Much of the choice of colour would naturally be based on the availability of the essential dyes. Indigo, perhaps being the oldest dye dating back to ancient Egypt, was introduced by the Arabs to what became the Muslim Mediterranean and was said to have the attribute of offering protection from the Evil eye. Garance, a hardy plant from Persia was cultivated in the eastern regions of the Mediterranean and its root provided a blue colour, whilst walnut would be used to yield a dark brown dye, and safron would produce the characteristic yellow colour. The colour of predilection for many, however, remained red since it symbolized fertility and protection, and assured future wealth.
This was derived from the ground bodies of the Kermes scale insect, but would later be commonly replaced by the Cochineal beetle. To decorate garments to an even greater degree ancient dyeing techniques would be employed - varying from the tie-and-dye methods, inserting a date pit or lentil to form a corollary effect of colour blossoming out, to wax-and-knotting.
The stitching itself reflects the influences experienced and these organic changes can be seen in the clothes that have taken inspiration from the Ottoman army. Gold brocade seen on army uniforms has been transcribed onto a feminine garment, using striking point de Boulogne stitching to highlight the gold thread incorporated into its decoration.
Although the T-form of the dresses, formed from one piece of material, was maintained through the generations of women, this could be modified. The addition of extra panels of fabric in order to widen the sleeves, or extend their points led to wing-like proportions ending in tassels that further enhance the effect. Such sleeves would be tied behind the dress during daily domestic tasks and then let loose for dancing in festivals. Simply by length, a garment could assume another character as is demonstrated by a dress of seemingly elephantine proportions which at over 3 metres long required a complicated routine (maybe a little like that needed for preparing a sari) in order to position the excess material to form an ample veil and pouches to transport objects.
As garments fell victim to wear and tear all the richly decorative stitchwork would be removed and sewn onto new clothes, thus recycling the art work and perpetuating the tradition of ornate sewing as an integral part of vestimentary customs.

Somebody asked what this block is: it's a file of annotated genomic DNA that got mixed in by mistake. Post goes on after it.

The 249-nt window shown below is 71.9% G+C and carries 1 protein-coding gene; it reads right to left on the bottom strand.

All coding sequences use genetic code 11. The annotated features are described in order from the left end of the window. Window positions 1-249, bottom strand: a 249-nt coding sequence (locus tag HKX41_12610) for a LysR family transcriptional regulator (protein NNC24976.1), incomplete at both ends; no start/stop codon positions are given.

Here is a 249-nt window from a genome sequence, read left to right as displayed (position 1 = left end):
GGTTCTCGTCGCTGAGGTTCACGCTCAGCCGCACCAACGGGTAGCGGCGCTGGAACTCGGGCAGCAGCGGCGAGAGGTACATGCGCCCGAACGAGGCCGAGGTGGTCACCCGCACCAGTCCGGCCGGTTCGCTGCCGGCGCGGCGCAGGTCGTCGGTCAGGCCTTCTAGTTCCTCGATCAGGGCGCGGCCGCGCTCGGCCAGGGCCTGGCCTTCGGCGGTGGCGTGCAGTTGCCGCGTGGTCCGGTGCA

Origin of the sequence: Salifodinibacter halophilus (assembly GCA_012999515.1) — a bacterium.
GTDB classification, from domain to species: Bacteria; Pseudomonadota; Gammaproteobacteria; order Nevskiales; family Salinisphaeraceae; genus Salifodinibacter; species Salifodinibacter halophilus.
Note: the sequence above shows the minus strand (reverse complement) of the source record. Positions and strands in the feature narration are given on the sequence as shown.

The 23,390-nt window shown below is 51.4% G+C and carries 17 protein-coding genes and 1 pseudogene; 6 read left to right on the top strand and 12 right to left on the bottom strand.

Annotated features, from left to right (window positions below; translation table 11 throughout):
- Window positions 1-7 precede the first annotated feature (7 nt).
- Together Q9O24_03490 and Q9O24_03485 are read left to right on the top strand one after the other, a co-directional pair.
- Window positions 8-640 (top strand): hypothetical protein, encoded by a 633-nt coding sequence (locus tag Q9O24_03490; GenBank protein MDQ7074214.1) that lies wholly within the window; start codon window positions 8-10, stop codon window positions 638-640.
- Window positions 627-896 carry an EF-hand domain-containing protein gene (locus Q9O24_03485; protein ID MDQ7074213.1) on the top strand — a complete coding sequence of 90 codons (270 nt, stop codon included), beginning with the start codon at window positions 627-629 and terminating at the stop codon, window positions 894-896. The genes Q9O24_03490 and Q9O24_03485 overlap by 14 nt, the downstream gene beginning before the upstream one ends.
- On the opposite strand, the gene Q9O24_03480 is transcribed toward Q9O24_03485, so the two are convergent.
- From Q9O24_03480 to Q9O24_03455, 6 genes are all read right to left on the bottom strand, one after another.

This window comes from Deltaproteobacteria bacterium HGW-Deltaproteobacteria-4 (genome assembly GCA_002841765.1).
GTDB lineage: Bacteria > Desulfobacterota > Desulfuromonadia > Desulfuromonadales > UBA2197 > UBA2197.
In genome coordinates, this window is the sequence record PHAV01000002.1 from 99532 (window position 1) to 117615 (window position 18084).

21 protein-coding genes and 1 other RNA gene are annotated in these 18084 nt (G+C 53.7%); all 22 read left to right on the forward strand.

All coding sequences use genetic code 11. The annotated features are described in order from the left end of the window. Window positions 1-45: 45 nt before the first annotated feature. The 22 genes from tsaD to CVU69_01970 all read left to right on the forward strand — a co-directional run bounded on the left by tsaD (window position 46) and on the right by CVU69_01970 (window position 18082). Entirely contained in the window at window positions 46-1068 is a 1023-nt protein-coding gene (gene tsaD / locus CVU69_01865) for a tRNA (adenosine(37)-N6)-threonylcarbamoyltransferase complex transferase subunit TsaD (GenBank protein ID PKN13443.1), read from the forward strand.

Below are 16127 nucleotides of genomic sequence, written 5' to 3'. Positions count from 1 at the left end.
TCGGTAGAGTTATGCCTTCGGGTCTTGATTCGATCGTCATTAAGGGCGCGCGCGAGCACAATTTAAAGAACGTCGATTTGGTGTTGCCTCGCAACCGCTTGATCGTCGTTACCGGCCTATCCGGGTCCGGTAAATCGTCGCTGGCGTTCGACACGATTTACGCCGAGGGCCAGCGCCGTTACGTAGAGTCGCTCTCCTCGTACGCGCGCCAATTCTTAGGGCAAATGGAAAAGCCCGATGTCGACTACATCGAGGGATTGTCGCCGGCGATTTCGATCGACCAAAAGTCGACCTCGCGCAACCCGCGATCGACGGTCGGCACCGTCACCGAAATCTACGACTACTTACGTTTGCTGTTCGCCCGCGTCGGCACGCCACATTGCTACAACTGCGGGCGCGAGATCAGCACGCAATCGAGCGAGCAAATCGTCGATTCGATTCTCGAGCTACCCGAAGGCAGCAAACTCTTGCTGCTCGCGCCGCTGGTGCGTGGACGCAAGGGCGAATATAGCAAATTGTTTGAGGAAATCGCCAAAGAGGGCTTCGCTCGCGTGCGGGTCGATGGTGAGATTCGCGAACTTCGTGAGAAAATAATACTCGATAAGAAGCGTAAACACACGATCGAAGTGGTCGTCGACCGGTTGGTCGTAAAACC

Such clothes would generally be completed and set off by a head-dress and veil which would enhance the esthetic effect. These would be decorated with coins, chains, shells and beadwork and offered a certain protection from the sun, sand and wind but above all seemed to emphasize the beauty of the wearer in her entirety.
Pierre Loti, one of the many 19th century French enthousiasts of all things Oriental mentioned this ornamentation of faces hidden under "streams of coral and silver".
Initially these veils and head-dresses provided a means to distinguish between different classes and appartenance to specific clans, and were less associated with a religious function of imposing modesty and concealment, and were thus far removed from our notion of the burqa today.
Young girls generally did not wear such items, whereas married women wore these tribal burqas - head-dresses that displayed all their dowry to such devastating effect.
The poet Alphonse de Lamartine remarked on this in his Voyage en Orient, 1832, when he spoke of women with coins plaited in their hair "ressonnant à chaque pas qu'elles faisaient comme les écailles d'un serpent".
For Bedouin women of Syria and Berbers khol around the eyes would further intensify the gaze, whilst facial tatoos or henna would extend the eyebrows and complete this impression of depth.
Sadly the tradition of these dresses that reflect a collective voice made up of thousands of individual stories has largely faded out.
The influence of the myriad of Western fashions altered the ancestral ones of the Orient, and the end of the Ottoman Empire and the First World War further accelerated this process.
The advent of sewing machines changed customs, industrially- manufactured thread and synthetic materials altered techniques whilst dramatic social upheavals wreaked havoc on the rites and rituals of fragmenting social groups. Before 1948 Palestine had a rural population on coastal plains, by 1967 many Palestinian women were obliged to sell their costumes and jewellery merely to survive the displacement after the war of Six Days. Towards the end of the exhibition we see several more recent dresses created thanks to an endeavour by humanitarian associations to give life back to the ancient traditions and provide a welcome source of revenue.
|Poster from a Pierre Loti exhibition.|
Here in our western culture this trend has, in part, led to the ubiquitous jeans-and-teeshirt uniform that has stamped and swamped generations since their rise in the 50's, and there, a certain loss of a precious, intimate art form.
|Bedouin 1937 Sinai.|